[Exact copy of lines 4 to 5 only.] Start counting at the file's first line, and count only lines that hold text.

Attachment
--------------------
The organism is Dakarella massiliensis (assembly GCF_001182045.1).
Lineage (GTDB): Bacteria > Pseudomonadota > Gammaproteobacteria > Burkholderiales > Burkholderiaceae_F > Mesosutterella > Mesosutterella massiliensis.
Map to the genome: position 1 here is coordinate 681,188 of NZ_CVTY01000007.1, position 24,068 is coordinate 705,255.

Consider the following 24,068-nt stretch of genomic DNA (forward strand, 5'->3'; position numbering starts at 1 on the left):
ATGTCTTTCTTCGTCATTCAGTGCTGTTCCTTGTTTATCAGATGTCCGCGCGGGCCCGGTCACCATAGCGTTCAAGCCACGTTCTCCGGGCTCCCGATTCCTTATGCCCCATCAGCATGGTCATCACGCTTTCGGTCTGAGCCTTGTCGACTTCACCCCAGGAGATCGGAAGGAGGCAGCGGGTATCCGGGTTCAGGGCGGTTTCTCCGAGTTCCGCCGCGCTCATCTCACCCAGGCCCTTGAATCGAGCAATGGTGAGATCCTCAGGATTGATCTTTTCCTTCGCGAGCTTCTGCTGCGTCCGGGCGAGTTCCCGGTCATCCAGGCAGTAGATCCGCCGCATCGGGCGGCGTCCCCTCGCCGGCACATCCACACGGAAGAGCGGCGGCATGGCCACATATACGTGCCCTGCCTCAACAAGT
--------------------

Consider the following 24,068-nt stretch of genomic DNA (forward strand, 5'->3'; position numbering starts at 1 on the left):
ATGTCTTTCTTCGTCATTCAGTGCTGTTCCTTGTTTATCAGATGTCCGCGCGGGCCCGGTCACCATAGCGTTCAAGCCACGTTCTCCGGGCTCCCGATTCCTTATGCCCCATCAGCATGGTCATCACGCTTTCGGTCTGAGCCTTGTCGACTTCACCCCAGGAGATCGGAAGGAGGCAGCGGGTATCCGGGTTCAGGGCGGTTTCTCCGAGTTCCGCCGCGCTCATCTCACCCAGGCCCTTGAATCGAGCAATGGTGAGATCCTCAGGATTGATCTTTTCCTTCGCGAGCTTCTGCTGCGTCCGGGCGAGTTCCCGGTCATCCAGGCAGTAGATCCGCCGCATCGGGCGGCGTCCCCTCGCCGGCACATCCACACGGAAGAGCGGCGGCATGGCCACATATACGTGCCCTGCCTCAACAAGT